I've written hundreds of profiles and stories over the years. But the one I unconsciously avoided was my own -- about my parents and our lives together. Sam and Frieda Friedman were Polish Jewish Holocaust survivors who met after their liberation from concentration camps, after everyone they ever loved had been murdered.

Growing up, my sister and I didn't want to know more. It was enough that our mother told us bedtime stories about Mengele and Auschwitz while my father was mostly silent about his first wife and little girls. But when my grandson asked me what surviving meant, it was time to find out. The journey took five years to uncover who they once were, what they endured, and the after effects of their survival on them and on us.

The result is my book, Painful Joy, A Holocaust Family Memoir. Their story was more complicated, more heartwarming and more heartbreaking than I ever imagined. With the alarming growth of antisemitism, racism and authoritarianism, sharing that story, about what hate can do, is now more important than ever.

So welcome to maxfriedman.net and enter a bit of my world.


Life often interferes with our dreams. Fifty years ago, I was certain that I would spend my working life at a newspaper or magazine, covering Japan in some way, while living in a brownstone in Manhattan. Back then, I also didn’t give much thought to having children or grandchildren, what that would mean or how that would feel. Still, I was sure that I would marry someone beautiful and wonderful. At least I got one thing right early on at Columbia, I met Jennifer, who was at Barnard and sat next to me in Comedy class. We married, and she remains the love of my life. The brownstone transformed into a house in Larchmont, NY, where we raised accomplished and warm-hearted twin boys, Eric and Noah. And we eventually would discover the pure joys (and challenges) of having grandchildren. As for Asia, I found my language skills wanting, so that ambition waned. Ironically though, Noah fell in love with China, married a Chinese woman and they and our grandkids, Jacob and Emma, live in Shanghai, where he does strategy for a U.S. medical device company. After visiting there too many times, I admit to having lost my fascination with many things Asian: mostly we just miss our grandkids and hate jetlag.

For awhile, Covid made things that much more difficult on so many levels. Eric meanwhile lives in D.C. and focuses on human rights and health equity issues at Georgetown Law. As for journalism, I did go to Berkeley and got a master’s, but became impatient with journalism as a profession. So I turned in my press pass while freelancing features and book reviews and sampling other writing jobs. Ultimately I discovered a satisfying career in writing and editing – but one with more regular hours, time for family and better pay. I worked for five years at WNET/13 (PBS) as a publicist for Bill Moyers' Journal and other programs, and then was responsible for editorial projects at the station. I spent the next 20 years learning about pharmaceuticals and writing about patients and scientists as head of communications at Bristol-Myers Squibb. Corporate life can have its ups and downs. So when they told me to fire half my staff, I asked to be put on that list as well.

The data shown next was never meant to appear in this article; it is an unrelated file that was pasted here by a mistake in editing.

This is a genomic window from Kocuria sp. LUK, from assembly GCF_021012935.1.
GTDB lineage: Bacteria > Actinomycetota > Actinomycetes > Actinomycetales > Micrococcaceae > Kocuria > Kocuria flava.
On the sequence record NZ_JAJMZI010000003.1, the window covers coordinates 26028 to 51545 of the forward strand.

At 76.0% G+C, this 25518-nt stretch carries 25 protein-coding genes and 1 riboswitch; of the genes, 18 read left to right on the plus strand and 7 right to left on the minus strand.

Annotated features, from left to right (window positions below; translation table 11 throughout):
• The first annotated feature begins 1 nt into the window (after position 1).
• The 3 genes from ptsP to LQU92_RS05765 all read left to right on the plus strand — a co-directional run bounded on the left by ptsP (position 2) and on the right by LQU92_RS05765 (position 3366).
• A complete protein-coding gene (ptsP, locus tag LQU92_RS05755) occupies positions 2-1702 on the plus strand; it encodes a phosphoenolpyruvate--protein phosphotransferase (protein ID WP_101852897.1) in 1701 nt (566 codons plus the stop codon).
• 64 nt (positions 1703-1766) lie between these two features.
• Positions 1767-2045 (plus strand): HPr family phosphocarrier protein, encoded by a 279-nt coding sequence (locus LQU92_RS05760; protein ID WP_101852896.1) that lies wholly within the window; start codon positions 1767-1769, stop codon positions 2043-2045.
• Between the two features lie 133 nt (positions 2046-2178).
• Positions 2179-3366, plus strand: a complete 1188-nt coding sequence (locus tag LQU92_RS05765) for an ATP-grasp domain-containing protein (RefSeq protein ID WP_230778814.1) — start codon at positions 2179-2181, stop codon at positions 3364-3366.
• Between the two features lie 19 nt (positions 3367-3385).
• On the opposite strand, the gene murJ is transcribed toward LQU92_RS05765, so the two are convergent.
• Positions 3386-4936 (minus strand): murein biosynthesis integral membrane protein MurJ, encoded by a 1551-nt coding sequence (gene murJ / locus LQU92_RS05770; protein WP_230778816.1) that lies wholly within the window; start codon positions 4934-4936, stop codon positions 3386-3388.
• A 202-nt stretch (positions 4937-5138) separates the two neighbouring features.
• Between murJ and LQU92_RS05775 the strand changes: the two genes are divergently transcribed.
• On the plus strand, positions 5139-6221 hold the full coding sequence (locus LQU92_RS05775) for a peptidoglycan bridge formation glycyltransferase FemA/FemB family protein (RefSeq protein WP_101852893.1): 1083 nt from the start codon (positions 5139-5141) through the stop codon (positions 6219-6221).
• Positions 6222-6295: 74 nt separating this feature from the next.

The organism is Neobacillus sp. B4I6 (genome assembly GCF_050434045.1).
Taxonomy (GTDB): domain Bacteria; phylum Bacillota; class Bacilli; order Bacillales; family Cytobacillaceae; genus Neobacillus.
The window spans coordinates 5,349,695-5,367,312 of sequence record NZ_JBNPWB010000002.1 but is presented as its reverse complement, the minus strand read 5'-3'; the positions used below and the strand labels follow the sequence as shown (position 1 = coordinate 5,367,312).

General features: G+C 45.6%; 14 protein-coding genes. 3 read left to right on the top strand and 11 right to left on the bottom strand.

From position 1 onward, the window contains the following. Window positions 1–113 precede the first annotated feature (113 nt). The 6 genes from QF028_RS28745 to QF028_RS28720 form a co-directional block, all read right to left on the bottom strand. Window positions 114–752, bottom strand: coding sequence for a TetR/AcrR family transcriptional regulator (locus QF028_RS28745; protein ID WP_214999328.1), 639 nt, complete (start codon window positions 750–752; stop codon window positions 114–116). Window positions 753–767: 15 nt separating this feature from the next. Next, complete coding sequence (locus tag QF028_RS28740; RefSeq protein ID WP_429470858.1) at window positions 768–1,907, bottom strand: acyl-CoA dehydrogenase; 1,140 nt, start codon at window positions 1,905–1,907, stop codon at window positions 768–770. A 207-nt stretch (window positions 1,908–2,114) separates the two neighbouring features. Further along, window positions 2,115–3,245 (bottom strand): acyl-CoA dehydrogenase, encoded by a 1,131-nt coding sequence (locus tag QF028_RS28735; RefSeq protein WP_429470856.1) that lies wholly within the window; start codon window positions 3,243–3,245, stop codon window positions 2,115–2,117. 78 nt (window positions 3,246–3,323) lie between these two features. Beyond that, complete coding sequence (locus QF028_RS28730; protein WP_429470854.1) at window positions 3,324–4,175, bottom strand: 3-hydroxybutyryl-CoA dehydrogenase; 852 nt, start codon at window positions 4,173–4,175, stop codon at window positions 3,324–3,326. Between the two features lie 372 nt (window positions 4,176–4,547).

On my own ever since 2002, I’ve been writing and editing for dozens of clients – especially speeches and feature articles for journals -- as well as spending four years completing two memoirs, one of Charles A. Heimbold, Jr., a retired pharmaceutical company CEO ("A Life Lived Full," 2015) and the other of his wife, Monika Heimbold, a retired clinical social worker and a co-founder with Queen Silvia of Sweden of the World Childhood Foundation that focuses on child trafficking and exploitation ("Designing a Life," 2016).

Most recently, I have spent five years researching and writing "Painful Joy" (Amsterdam Publishers, 2022), part memoir, part biography, part genealogical mystery, a story focused primarily on my parents, Polish Holocaust survivors who lost everyone in their families during the war, survived the camps and then met and married in Sweden. My sister and I were born there. We emigrated in 1952 to the U.S. Like so many other survivors, they spoke very little about their past, though the horrors they survived were always apparent.

So I decided to finally find out more, about who they once were and what they might have become, and about their survival and its after effects. It turned out that their story was more complicated, more compelling, more heartwarming and heartbreaking than I ever imagined. And as to what they told us, I discovered that they were mostly reimaginings of their complicated realities. And I came to understand better the effects of their survival on my own existence - and indeed on broader themes that their lives and journeys reflected.

The moral of this tale? I suppose when you grow up in Coney Island, a block from the ocean, you get used to looking out onto vast horizons of sea and sky. But what you still can’t see is the shape of the future.

Let me introduce myself